How would this work? First, a note on the "method of equal proportions". Basically, the way this works is that each state is initially assigned a single representative, then for the remaining 385 representatives the states are initially ranked according to their population divided by sqrt(n*(n+1)), where n is the number of representatives assigned to that state, and the state with the highest ranking gets another representative. In 2010, California had a population of 37M, while TX was 20M and NY was 19M. In the first ranking, these three numbers would be divided by sqrt(2)=1.414 (CA:26.1, TX: 14.1, NY: 13.4), and CA would be assigned it's second representative. In the second ranking CA's population would be divided by sqrt(2*3) = 2.45, so the ranking would be (CA:15.1, TX:14.1, NY:13.4) and CA would get a 3rd representative. In the third ranking, CA's divisor would be sqrt(3*4) = 3.46, and the rankings would be (TX:14.1, NY:13.4, CA:10.7), and Texas would get it's 2nd representative (and it's divisor would become 2.45). Then NY would get a seat, then FL (pop. 18M), etc. Now, this process continues until all 435 seats are distributed.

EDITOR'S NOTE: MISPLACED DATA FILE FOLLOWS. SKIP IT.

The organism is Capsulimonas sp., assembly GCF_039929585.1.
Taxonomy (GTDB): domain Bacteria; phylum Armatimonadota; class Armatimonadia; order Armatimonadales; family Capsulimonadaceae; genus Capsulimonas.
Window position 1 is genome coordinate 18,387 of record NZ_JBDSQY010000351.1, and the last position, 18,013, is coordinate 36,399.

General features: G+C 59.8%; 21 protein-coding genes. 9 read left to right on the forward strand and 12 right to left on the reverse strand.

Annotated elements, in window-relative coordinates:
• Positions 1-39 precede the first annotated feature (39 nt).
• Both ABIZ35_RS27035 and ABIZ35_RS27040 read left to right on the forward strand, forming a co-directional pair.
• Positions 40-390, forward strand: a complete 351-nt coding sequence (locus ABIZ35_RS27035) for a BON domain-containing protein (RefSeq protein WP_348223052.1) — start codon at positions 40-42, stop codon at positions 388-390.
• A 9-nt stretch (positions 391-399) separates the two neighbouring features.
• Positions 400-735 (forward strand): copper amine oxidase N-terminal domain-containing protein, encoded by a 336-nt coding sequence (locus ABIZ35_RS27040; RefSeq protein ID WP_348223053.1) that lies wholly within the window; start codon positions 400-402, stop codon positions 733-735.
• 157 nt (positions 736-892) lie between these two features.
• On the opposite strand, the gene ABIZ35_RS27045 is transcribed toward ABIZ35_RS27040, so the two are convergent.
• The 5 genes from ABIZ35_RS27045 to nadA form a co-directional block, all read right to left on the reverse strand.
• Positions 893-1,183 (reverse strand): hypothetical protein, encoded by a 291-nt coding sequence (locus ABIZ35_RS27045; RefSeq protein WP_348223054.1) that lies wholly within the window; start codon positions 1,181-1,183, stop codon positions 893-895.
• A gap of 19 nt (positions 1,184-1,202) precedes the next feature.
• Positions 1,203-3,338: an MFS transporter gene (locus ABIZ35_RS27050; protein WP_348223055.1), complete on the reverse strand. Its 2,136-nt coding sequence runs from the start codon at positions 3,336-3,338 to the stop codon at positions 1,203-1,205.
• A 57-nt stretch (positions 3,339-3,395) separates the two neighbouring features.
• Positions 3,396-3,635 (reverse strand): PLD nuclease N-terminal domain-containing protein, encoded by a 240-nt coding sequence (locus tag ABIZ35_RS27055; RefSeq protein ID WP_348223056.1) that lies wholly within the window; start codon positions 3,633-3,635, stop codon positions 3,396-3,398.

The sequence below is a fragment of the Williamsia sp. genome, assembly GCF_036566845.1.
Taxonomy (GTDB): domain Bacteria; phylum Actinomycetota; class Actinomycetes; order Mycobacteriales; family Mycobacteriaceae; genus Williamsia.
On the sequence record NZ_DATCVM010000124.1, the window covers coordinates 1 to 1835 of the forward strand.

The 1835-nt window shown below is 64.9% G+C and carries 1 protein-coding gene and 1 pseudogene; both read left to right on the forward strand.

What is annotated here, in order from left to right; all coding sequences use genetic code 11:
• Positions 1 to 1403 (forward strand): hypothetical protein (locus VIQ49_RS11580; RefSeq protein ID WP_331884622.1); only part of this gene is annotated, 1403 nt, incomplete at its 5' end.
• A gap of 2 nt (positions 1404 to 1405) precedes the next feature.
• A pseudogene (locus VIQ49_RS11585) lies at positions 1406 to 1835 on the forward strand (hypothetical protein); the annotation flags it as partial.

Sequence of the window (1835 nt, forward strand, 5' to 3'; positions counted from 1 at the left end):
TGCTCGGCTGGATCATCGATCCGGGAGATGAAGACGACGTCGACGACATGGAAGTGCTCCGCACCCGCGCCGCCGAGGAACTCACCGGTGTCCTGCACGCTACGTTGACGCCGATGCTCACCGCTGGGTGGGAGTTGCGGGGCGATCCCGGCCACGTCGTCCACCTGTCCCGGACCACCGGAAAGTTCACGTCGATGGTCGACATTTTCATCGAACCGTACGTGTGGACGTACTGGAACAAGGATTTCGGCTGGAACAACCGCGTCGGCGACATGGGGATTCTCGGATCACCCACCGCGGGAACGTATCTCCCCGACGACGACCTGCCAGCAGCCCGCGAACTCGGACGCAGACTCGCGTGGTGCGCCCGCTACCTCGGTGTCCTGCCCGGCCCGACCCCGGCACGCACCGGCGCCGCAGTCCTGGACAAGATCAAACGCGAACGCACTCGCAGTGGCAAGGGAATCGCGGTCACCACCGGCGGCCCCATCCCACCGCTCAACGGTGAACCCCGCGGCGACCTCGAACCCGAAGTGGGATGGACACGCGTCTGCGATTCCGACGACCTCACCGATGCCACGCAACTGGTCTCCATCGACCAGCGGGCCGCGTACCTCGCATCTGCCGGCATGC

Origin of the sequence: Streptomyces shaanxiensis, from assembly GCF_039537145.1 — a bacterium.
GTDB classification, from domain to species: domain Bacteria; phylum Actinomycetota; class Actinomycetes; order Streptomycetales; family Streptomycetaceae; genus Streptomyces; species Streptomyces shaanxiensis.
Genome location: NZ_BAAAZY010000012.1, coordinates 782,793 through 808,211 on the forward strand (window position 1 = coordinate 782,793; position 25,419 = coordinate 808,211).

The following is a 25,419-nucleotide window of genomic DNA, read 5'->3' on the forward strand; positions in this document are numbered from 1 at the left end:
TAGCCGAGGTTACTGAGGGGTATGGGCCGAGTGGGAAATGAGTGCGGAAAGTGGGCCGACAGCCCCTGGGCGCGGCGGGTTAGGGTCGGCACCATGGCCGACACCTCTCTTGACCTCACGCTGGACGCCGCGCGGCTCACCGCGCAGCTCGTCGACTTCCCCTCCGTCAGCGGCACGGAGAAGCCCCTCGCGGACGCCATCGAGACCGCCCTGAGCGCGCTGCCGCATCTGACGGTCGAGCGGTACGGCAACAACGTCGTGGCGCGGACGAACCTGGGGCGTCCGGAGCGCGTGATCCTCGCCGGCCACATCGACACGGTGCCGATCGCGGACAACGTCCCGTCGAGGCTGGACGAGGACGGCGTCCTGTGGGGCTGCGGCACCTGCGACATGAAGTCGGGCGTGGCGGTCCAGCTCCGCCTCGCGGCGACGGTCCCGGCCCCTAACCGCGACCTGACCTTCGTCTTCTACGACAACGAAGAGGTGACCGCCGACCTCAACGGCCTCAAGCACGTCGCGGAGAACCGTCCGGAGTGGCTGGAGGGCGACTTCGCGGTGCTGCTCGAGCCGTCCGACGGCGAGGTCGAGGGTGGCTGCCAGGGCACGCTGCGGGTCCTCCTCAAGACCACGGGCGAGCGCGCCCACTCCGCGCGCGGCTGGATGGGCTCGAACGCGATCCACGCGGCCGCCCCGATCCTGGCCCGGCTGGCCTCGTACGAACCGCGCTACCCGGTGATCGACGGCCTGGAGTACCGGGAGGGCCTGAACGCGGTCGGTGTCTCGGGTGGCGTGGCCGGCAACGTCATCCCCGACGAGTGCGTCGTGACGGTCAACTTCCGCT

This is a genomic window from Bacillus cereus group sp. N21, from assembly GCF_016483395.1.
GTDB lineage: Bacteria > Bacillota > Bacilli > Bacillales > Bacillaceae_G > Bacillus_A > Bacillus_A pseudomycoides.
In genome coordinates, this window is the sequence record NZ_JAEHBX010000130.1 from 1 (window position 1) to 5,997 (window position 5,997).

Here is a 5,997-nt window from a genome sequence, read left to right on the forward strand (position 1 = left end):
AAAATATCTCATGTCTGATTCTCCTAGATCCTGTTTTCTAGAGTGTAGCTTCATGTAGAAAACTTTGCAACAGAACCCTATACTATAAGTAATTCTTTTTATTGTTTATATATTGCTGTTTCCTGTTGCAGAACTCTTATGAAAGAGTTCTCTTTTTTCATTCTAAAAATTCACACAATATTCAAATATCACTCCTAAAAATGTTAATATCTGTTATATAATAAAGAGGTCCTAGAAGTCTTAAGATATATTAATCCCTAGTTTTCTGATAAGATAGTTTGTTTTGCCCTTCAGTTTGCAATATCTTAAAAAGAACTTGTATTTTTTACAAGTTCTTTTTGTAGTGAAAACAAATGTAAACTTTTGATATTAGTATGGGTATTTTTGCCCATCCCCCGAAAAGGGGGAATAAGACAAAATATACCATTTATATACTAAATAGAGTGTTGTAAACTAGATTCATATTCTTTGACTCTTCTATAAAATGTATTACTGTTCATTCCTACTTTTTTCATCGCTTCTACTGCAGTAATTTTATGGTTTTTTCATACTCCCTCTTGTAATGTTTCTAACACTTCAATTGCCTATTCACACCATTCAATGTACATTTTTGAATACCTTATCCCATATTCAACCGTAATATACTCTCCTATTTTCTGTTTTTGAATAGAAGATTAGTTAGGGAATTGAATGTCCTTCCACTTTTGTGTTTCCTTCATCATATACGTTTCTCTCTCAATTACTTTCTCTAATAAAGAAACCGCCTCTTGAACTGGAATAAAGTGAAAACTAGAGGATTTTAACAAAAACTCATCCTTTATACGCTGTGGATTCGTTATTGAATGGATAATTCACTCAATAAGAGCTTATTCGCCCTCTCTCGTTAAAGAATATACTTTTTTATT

Under my idea, the only real change would be in the termination condition. Instead of stopping at 435 seats, the distribution would continue until all 10 states which lost seats got their original number. This would likely lead to more than 12 more rounds through the method, meaning that other states would get more seats as well.




I have yet to figure out exactly what the outcome would be, and I'm not going to do it right now. I'll post again about this.

Oh look, my Bluetooth headset is charged now; I can go home.